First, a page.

The U.S. Highbush Blueberry Council is an agriculture promotion group, representing blueberry growers and packers in North and South America who market their blueberries in the United States and overseas, and works to promote the growth and well-being of the entire blueberry industry. The blueberry industry is committed to providing blueberries that are grown, harvested, packed and shipped in clean, safe environments. Learn more at

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Side Delights Shares Results of Study on the Benefits of Potatoes

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As new research confirms that COVID-19 has made people more health-conscious, the potato is trending again with shoppers, scientists and the media. Recent stories in major media outlets such as Today and Parade remind consumers that potatoes are “loaded with nutrients like vitamin C, potassium and B6 and fiber” are “uber-healthy.” 

Part of the renewed popularity of potatoes may be an increasing focus on health and fresh food. According to World Economic Forum, recent studies showed that 62% of Americans believe their health is more important than before the pandemic. Additionally, shoppers surveyed in a Post COVID trend study by Deloitte showed shoppers are planning to buy more fresh food and cook more than they did before the pandemic.

While potatoes (white potatoes in particular) are known for their high levels of Potassium and Vitamin C, fiber may be the most compelling reason to stock up on spuds. In addition to the traditional gastrointestinal benefits, fiber can help reduce the risk of heart disease, stroke, diabetes, reflux, and diverticulitis. Potatoes also contain prebiotic fiber, which is crucial for feeding and sustaining beneficial gut bacteria. All of this is good news for the potato, and the potato is good news for consumers. 

While the ‘healthy gut’ discussion is not new, scientists have found that the gut microbiome has a critical role in overall health and wellbeing. Studies by the Unilever Future Health and Wellness team focused on the effects of plant-based diets on the gut microbiome, suggest it can have a positive impact on mental wellbeing, sleep, healthy aging, growth and development, immunity.”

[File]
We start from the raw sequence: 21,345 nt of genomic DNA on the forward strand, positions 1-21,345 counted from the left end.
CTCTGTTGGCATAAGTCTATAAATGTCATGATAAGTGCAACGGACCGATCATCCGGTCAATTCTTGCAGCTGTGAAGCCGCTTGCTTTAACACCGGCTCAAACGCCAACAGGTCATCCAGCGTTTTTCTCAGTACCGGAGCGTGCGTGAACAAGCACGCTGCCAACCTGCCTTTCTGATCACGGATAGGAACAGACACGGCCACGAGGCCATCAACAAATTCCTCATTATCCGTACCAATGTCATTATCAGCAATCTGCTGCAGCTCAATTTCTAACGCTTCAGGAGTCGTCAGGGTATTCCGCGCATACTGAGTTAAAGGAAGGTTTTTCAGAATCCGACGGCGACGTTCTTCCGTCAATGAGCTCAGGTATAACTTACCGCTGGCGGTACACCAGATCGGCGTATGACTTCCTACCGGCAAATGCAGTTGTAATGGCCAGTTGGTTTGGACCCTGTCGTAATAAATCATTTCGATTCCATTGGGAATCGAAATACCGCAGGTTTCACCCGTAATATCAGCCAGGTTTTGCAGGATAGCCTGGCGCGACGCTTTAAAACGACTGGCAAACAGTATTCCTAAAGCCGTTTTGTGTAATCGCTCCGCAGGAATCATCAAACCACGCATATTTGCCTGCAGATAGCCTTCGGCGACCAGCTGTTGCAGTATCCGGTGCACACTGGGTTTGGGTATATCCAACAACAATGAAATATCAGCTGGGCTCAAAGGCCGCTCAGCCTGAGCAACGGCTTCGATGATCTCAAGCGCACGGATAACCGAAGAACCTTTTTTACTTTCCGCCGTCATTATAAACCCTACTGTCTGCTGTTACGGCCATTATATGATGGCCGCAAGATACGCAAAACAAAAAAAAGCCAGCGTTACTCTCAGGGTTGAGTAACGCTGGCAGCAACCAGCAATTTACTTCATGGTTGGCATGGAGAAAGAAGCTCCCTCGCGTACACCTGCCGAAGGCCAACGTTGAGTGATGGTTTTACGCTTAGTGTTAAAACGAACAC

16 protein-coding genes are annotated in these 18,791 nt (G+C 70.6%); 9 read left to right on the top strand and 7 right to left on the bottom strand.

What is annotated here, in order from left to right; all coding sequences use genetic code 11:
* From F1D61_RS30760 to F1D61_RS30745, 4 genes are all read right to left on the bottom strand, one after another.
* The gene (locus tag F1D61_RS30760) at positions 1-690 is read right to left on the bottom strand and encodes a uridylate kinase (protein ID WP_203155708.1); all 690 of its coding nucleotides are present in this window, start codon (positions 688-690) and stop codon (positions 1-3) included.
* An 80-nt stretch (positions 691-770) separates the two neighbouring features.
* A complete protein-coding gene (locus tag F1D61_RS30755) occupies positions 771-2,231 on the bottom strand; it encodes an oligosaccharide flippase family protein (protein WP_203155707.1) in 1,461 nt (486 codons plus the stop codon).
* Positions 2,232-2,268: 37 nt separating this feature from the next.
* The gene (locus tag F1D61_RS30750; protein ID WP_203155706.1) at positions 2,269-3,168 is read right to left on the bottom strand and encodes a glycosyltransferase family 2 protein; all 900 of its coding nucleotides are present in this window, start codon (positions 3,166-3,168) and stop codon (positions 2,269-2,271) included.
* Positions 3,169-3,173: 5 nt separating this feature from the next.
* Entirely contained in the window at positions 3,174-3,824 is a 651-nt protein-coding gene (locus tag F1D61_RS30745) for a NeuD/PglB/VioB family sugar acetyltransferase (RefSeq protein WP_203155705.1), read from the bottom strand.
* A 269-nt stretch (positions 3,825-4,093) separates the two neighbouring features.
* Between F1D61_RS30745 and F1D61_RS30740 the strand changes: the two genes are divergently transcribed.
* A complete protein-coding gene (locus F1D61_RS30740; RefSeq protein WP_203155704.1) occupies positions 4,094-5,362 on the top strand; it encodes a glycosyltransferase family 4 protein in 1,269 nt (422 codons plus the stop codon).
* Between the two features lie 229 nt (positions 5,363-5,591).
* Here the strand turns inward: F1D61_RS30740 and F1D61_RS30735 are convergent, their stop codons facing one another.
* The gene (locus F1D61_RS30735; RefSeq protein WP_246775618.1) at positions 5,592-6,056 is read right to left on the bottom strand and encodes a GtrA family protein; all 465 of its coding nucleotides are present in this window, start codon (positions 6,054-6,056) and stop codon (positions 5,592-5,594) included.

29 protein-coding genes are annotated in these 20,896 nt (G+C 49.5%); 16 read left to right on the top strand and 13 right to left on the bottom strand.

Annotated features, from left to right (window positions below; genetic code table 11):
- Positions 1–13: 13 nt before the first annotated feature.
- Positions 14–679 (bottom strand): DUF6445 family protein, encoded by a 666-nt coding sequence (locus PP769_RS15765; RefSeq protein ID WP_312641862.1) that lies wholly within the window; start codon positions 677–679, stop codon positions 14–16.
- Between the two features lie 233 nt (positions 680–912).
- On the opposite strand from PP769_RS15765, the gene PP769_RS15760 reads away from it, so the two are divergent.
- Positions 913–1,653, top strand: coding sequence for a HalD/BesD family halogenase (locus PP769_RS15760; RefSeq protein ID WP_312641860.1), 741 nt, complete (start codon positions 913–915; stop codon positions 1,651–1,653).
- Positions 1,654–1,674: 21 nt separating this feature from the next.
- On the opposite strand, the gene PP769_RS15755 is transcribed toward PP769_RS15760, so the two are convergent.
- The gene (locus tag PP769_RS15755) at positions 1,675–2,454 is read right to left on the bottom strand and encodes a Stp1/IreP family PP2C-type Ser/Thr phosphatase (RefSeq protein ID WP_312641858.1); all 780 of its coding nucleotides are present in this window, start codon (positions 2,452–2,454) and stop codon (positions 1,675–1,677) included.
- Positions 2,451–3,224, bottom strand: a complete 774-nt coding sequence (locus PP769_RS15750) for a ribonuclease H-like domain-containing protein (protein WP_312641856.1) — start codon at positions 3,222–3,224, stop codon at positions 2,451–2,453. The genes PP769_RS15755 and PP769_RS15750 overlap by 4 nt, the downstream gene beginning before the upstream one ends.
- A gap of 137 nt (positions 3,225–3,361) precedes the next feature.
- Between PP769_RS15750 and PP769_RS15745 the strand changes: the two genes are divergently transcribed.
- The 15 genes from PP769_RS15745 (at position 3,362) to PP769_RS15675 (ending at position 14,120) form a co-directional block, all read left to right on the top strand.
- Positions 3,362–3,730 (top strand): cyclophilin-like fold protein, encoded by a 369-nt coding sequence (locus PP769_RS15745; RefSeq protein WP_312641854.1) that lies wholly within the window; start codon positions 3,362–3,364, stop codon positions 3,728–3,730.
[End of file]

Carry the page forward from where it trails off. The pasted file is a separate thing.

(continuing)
Considered mood-boosting comfort foods, ‘healthy carbohydrates’ such as potatoes can help restore serotonin levels and prevent blood sugar and insulin surges.  

“It’s good to see potatoes getting the recognition they deserve,” said Kathleen Triou, President and CEO of Fresh Solutions Network. “Whether consumers are embracing a plant-based or whole food diet, or just looking for a healthier way of eating, the potato is a powerful, economical, nutrient-dense, and delicious food.”

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Natural Delights Boasts RD Network and New Health Resources

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YUMA, AZ – The collaborative efforts between Natural Delights and registered dietitians are consistent and ongoing to bring Medjool dates to the forefront of shoppers’ minds.

In the last year, Natural Delights has added 500,000 new consumers to the brand thanks to its extensive marketing efforts1. As part of these efforts, the brand has significantly expanded its registered dietitian program to reach people where they most actively seek information regarding their health.

“Growing the category has been a priority for the brand and our growers since day one, so partnering with experts and influencers in the health and wellness space is a strategic part of our ongoing marketing efforts,” said David Baxter, director of marketing for Natural Delights. “Whether they are sampling our products in-store or at their local hospitals, or sharing online and via television segments, we are extremely grateful that they use their trusted voices to help us grow the brand, and ultimately household penetration.” 

This year, Natural Delights created several new downloadable resources on the most requested topics of gut health, pregnancy health, diabetic health, and more. Registered dietitians with expertise in each area authored these resources and produced corresponding video content to be shared on social media and the brand’s growing YouTube page. 

Additionally, Natural Delights works closely with media and influencer dietitians to reach the masses with relevant content to help people make healthier choices throughout the year. Most recently, the brand partnered with Carissa Galloway and Amy Goodson to talk about National Nutrition Month and why Natural Delights products are the perfect healthy (and tasty) addition to snacks and meals.

“Natural Delights is a dream brand to work with as a registered dietitian because their product is so widely available and I trust the quality since I’ve been eating them for years,” said Amy Goodson, MS, RD, CSSD, LD. “Most people don’t realize that Medjool dates are a whole fresh fruit and that they boast of so many nutritional benefits. I love that Natural Delights partners with registered dietitians to help set the record straight about this naturally sweet, wholesome (and, might I add, delicious) fruit.”